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Debt-laden Portugal Raises $1.3B In T-bill Sale

LISBON, Portugal (AP) - Portugal raised euro1 billion in 12-month Treasury bills Wednesday, granting the financially troubled country some respite from recent market pressure. But the news was darkened by a top official's prediction the country was headed for a double-dip recession.

Portugal is one of the 17-nation eurozone's frailest members and is widely tipped to need a bailout as its borrowing costs rise to unsustainable levels. A senior Treasury official conceded for the first time Wednesday that a second recession in three years is likely in 2011, worsening the country's financial woes.

Investors charged Portugal an interest rate of 3.987 percent in the T-bill sale. That was up from 3.7 percent two weeks ago but lower than the 4.03 percent in January.

The government debt agency said there was demand for almost double the amount on offer.

Secretary state for the treasury Carlos Costa Pina described the terms of the debt sale as "favorable."

"From the point of view of the yield and demand, the operation went well," he told TSF radio. He said more than 60 percent of the sale went abroad.

Filipe Silva, a debt manager at Portugal's Banco Carregosa, said he was surprised by the interest rate. "Yesterday I was expecting a rate above 4 percent, in line with what was happening in the market, but it came in lower," he said.

The yield on Portuguese 10-year bonds fell slightly, to 7.39 percent, but it was the ninth straight working day at more than 7 percent - a level the government has acknowledged is unsustainable.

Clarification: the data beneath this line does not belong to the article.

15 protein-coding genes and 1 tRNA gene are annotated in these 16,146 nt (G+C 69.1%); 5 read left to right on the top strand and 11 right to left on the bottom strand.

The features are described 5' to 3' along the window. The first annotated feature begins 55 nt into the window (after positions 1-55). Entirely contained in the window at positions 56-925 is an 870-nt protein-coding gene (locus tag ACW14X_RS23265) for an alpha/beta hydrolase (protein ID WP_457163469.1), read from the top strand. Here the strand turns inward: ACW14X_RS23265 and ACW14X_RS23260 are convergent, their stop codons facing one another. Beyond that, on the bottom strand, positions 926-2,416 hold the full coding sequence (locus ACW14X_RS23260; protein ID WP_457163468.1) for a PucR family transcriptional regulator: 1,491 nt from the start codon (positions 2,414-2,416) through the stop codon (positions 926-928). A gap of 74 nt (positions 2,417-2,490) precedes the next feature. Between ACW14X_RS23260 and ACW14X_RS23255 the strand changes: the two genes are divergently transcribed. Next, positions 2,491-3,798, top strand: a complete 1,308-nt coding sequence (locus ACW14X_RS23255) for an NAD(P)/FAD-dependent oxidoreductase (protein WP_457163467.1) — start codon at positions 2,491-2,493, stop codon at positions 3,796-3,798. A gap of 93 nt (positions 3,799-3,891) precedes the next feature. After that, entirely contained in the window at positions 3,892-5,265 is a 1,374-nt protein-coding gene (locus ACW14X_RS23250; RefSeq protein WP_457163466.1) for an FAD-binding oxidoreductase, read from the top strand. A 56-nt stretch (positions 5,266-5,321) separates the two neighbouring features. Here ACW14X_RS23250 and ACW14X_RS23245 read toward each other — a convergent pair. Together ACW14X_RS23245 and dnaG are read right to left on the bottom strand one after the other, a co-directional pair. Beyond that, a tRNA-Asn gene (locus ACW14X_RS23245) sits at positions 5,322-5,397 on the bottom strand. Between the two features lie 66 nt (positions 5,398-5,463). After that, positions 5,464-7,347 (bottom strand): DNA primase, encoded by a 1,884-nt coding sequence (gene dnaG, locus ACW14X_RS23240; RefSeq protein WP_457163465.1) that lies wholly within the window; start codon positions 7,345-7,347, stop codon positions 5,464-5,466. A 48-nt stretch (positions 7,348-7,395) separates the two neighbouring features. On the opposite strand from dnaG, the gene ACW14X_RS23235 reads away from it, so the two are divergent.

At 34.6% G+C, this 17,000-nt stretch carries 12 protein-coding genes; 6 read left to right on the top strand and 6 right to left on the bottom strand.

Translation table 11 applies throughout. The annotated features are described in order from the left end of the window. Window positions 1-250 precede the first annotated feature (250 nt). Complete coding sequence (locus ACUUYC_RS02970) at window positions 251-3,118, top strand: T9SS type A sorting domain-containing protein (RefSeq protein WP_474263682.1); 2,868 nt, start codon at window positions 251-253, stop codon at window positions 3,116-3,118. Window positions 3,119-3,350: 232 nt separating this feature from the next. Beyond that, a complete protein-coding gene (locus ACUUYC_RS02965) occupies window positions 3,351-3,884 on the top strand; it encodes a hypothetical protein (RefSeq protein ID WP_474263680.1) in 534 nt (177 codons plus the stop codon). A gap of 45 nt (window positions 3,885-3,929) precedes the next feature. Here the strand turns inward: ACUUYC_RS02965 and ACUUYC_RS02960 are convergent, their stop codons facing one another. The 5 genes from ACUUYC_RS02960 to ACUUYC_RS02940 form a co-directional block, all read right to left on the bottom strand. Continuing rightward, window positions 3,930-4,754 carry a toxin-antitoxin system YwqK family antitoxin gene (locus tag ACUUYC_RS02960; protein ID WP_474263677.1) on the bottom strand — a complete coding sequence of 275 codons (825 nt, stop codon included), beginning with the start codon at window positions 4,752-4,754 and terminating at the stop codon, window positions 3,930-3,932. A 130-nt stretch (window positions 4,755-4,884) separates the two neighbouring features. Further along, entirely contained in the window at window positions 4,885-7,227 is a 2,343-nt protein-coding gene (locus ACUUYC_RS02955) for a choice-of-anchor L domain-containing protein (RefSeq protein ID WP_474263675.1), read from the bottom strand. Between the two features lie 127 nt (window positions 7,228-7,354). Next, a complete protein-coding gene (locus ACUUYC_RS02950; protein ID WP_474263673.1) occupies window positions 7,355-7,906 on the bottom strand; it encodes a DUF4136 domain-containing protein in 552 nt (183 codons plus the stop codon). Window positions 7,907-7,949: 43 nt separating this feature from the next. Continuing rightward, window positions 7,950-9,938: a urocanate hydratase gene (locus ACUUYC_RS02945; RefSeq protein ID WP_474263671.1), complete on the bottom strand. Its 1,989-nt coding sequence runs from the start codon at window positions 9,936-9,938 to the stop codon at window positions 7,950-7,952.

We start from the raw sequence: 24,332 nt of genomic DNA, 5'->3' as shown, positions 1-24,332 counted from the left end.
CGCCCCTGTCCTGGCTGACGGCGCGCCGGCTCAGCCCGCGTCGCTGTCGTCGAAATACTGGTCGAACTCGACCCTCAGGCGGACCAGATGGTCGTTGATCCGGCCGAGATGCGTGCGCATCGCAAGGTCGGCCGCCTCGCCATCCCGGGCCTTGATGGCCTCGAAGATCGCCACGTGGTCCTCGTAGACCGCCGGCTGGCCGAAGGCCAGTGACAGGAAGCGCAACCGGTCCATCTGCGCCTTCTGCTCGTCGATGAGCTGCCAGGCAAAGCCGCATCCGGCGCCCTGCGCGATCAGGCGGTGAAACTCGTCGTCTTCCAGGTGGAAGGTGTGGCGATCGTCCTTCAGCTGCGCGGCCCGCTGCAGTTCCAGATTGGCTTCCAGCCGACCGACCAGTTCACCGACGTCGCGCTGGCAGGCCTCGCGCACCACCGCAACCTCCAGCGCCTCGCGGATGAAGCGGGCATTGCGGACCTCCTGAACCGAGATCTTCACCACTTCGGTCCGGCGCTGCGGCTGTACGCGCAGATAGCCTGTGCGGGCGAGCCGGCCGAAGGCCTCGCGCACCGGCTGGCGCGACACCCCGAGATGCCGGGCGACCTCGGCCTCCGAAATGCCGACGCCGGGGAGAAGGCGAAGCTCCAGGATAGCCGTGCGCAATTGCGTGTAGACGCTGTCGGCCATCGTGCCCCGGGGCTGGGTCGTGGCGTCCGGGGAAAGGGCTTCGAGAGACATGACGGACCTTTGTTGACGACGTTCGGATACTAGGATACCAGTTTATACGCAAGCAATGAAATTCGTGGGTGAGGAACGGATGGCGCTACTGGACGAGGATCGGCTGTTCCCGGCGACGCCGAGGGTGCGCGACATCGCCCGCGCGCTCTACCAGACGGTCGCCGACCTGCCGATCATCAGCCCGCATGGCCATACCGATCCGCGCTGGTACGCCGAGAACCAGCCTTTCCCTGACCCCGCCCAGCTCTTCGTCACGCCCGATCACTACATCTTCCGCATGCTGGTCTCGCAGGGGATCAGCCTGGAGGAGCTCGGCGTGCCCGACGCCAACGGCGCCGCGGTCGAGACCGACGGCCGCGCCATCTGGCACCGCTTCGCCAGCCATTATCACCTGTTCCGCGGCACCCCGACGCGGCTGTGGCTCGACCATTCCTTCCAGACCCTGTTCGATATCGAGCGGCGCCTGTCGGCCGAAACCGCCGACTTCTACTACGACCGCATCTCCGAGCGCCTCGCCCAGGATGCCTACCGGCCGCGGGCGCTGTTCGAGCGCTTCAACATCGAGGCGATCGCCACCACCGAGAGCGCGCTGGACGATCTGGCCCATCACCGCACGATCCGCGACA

The minority government has staked its reputation on avoiding a bailout, saying a raft of austerity measures including tax hikes and pay cuts will put Portugal back on the path to fiscal health after racking up huge debts over the past decade of anemic growth. That economic record has alarmed investors and led them to demand higher returns for lending Portugal money.

Nevertheless, Portugal's economic difficulties are set to continue at least through the end of this year, the governor of the country's central bank said in an interview published Wednesday.

A recession in 2011 will be the price of the belt-tightening measures and fiscal adjustments, Carlos Costa told daily Jornal Economico - contradicting the government, which has forecast growth of 0.2 percent this year, but in line with analyst predictions.

Apart from financial markets, the minority government is feeling heat from trade unions angered by the austerity policies.

Commuters faced a second consecutive day of misery Wednesday as train ticket collectors walked off the job, forcing the cancellation of most rail services after engineers staged a strike the previous day. The national rail company said around 80 percent of trains were canceled.

The governing Socialist Party has won some political breathing space, however, as both the center-right opposition parties in Parliament say they won't support an attempt to bring down the government next month. A small, radical party intends to table a motion of no confidence March 10.


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